Azeliragon (TTP488) is an orally bioavailable small molecule that inhibits the receptor for advanced glycation endproducts (RAGE).
An overproduction of amyloid beta (Aβ) has been implicated as the leading mechanistic factor in AD pathology. Aβ is known to bind to RAGE, an immunoglobulin supergene family member expressed on multiple cell types in the brain and the periphery (Yan et al., 1996; Schmidt et al., 2009). RAGE is found on the cells of the neurovascular compartment: endothelial cells and microglia prominently express RAGE whose expression is upregulated in AD (Yan et al., 2007; Yan et al, 2009). RAGE ligands include Aβ, S100b, HMGB1, and Advanced Glycation Endproducts. RAGE-ligand interactions lead to sustained inflammatory states that play a role in chronic diseases such as diabetes, inflammation, and AD (Stern et al., 2002; Bierhaus et al., 2005). RAGE has been proposed to contribute to AD pathology by: promoting vascular leakage, promoting influx of peripheral Aβ into brain; mediating Aβ‑induced oxidative stress and Aβ‑mediated neuronal death (Deane et al., 2003; Carrano et al., 2011; Hartz et al., 2012; Kook et al., 2012).
The pleiotropic role of RAGE in AD pathology has been described using rodent models. Mice expressing the human amyloid precursor protein (APP) transgene in neurons develop significant biochemical and behavioral changes reminiscent of human AD. Double transgenic mouse overexpressing wild type RAGE in the APP transgene background exhibit accelerated behavioral changes, whereas double transgenic animals expressing a dominant negative mutant of RAGE are protected (Arancio et al., 2004). This data suggests that RAGE plays a role in augmenting the chronic inflammatory state caused by overproduction of Aβ.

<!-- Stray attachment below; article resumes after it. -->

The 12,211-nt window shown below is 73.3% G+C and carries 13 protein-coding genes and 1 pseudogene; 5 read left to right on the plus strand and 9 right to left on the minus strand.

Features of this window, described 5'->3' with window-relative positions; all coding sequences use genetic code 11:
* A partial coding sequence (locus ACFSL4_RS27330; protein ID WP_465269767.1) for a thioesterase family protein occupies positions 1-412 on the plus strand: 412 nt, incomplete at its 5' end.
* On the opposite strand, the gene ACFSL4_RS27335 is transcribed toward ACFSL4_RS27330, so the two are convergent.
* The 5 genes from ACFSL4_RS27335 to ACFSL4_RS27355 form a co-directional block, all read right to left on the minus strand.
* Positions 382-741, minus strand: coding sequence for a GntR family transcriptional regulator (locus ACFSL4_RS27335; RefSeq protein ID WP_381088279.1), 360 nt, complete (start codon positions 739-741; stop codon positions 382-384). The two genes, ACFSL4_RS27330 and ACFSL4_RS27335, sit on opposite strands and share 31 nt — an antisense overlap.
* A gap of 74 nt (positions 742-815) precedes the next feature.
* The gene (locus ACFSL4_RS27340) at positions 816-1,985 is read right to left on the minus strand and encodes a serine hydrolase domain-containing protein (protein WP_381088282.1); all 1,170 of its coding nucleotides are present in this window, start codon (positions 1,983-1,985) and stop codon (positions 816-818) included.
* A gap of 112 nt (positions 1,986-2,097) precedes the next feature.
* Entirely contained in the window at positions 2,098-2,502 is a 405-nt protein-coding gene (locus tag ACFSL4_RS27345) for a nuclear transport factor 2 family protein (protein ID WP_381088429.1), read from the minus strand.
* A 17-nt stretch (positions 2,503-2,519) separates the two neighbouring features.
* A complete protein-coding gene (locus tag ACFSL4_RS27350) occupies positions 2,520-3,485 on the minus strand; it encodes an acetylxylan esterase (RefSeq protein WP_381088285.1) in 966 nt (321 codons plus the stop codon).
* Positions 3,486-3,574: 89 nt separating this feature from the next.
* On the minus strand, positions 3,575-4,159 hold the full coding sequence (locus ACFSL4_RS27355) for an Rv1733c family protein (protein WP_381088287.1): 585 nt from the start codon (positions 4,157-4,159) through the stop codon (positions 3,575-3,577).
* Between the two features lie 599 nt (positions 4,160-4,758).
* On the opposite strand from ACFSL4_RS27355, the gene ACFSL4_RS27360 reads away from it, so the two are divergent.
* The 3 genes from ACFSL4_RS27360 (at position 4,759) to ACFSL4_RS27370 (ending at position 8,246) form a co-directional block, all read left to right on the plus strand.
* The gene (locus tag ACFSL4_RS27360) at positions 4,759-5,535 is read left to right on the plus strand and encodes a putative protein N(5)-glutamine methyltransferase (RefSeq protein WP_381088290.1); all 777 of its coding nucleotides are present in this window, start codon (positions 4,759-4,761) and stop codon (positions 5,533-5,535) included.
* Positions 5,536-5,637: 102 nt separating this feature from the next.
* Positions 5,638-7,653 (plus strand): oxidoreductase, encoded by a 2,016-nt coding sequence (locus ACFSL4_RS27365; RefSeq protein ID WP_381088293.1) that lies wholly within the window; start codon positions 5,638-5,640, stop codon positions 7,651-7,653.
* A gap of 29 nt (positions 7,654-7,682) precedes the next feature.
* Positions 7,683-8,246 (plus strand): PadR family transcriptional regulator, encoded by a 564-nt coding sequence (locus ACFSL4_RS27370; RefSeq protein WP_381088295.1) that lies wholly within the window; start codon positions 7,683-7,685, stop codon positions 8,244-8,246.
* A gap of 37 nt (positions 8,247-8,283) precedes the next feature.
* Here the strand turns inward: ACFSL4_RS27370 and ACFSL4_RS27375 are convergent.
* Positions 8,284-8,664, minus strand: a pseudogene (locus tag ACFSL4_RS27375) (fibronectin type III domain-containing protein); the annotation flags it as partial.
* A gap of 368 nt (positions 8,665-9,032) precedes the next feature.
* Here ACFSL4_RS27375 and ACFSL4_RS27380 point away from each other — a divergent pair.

RAGE is thought to be involved in the transport of Aβ from peripheral to central nervous system compartments (Tanzi et al., 2004). In vivo, Aβ uptake into brain is dependent on RAGE as shown in RAGE null mice (Deane et al., 2003). Similarly, Aβ uptake in brain can be inhibited using either the secreted, soluble form of RAGE (called sRAGE) or an anti-RAGE antibody (Deane et al., 2003). In addition, plaque formation in a mouse model of cerebral amyloidosis was inhibited using sRAGE (Yan et al., 2000; Rocken et al., 2003). These data suggest that RAGE is intimately involved in the pathogenesis of AD, and that sustained Aβ interaction with RAGE on blood-brain barrier and/or neuronal cells is an important element of amyloid plaque formation and chronic neuronal dysfunction.
These data taken together suggest that inhibition of RAGE with an orally available small molecule inhibitor presents an attractive therapeutic rationale for the treatment of Alzheimer’s disease.
Azeliragon has completed phase 1 studies in healthy volunteers and 10 week (Sabbagh et al, 2011) and 18 month Phase 2 studies in patients with mild to moderate Alzheimer’s disease. Studies have supported identification of a safe, well-tolerated and efficacious dose for further study in Phase 3 registration trials.
Azeliragon has been granted Fast Track designation by the United States Food and Drug Administration and has successfully completed an End of Phase 2 meeting. A phase 3 trial under a Special Protocol Assessment (SPA) is planned to start in 2015